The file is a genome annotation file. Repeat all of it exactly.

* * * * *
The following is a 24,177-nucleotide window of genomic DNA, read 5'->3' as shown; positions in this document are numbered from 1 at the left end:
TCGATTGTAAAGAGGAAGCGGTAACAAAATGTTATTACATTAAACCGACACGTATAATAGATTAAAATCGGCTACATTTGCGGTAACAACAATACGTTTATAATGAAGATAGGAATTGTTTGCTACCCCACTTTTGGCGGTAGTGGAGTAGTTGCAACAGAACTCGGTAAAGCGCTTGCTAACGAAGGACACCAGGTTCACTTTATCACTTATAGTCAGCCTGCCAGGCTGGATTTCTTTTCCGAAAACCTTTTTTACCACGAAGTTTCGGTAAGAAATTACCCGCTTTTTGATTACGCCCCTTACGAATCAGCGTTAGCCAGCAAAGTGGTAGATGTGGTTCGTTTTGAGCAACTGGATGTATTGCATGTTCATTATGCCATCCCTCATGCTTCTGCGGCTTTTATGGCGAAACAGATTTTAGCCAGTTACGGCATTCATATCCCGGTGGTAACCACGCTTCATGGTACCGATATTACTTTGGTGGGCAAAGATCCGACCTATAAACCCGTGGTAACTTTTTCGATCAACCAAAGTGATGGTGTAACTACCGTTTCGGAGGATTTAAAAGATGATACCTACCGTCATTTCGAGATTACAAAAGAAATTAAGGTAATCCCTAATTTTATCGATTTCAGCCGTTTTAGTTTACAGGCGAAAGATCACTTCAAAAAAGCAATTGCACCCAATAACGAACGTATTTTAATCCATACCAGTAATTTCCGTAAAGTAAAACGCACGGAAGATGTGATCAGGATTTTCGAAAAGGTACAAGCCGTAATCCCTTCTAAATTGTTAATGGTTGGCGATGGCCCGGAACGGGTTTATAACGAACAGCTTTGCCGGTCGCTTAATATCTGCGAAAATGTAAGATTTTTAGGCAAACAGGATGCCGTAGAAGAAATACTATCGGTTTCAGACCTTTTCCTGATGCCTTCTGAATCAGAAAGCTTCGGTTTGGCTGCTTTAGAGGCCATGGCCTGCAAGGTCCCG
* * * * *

The following is a 24,177-nucleotide window of genomic DNA, read 5'->3' as shown; positions in this document are numbered from 1 at the left end:
TCGATTGTAAAGAGGAAGCGGTAACAAAATGTTATTACATTAAACCGACACGTATAATAGATTAAAATCGGCTACATTTGCGGTAACAACAATACGTTTATAATGAAGATAGGAATTGTTTGCTACCCCACTTTTGGCGGTAGTGGAGTAGTTGCAACAGAACTCGGTAAAGCGCTTGCTAACGAAGGACACCAGGTTCACTTTATCACTTATAGTCAGCCTGCCAGGCTGGATTTCTTTTCCGAAAACCTTTTTTACCACGAAGTTTCGGTAAGAAATTACCCGCTTTTTGATTACGCCCCTTACGAATCAGCGTTAGCCAGCAAAGTGGTAGATGTGGTTCGTTTTGAGCAACTGGATGTATTGCATGTTCATTATGCCATCCCTCATGCTTCTGCGGCTTTTATGGCGAAACAGATTTTAGCCAGTTACGGCATTCATATCCCGGTGGTAACCACGCTTCATGGTACCGATATTACTTTGGTGGGCAAAGATCCGACCTATAAACCCGTGGTAACTTTTTCGATCAACCAAAGTGATGGTGTAACTACCGTTTCGGAGGATTTAAAAGATGATACCTACCGTCATTTCGAGATTACAAAAGAAATTAAGGTAATCCCTAATTTTATCGATTTCAGCCGTTTTAGTTTACAGGCGAAAGATCACTTCAAAAAAGCAATTGCACCCAATAACGAACGTATTTTAATCCATACCAGTAATTTCCGTAAAGTAAAACGCACGGAAGATGTGATCAGGATTTTCGAAAAGGTACAAGCCGTAATCCCTTCTAAATTGTTAATGGTTGGCGATGGCCCGGAACGGGTTTATAACGAACAGCTTTGCCGGTCGCTTAATATCTGCGAAAATGTAAGATTTTTAGGCAAACAGGATGCCGTAGAAGAAATACTATCGGTTTCAGACCTTTTCCTGATGCCTTCTGAATCAGAAAGCTTCGGTTTGGCTGCTTTAGAGGCCATGGCCTGCAAGGTCCCG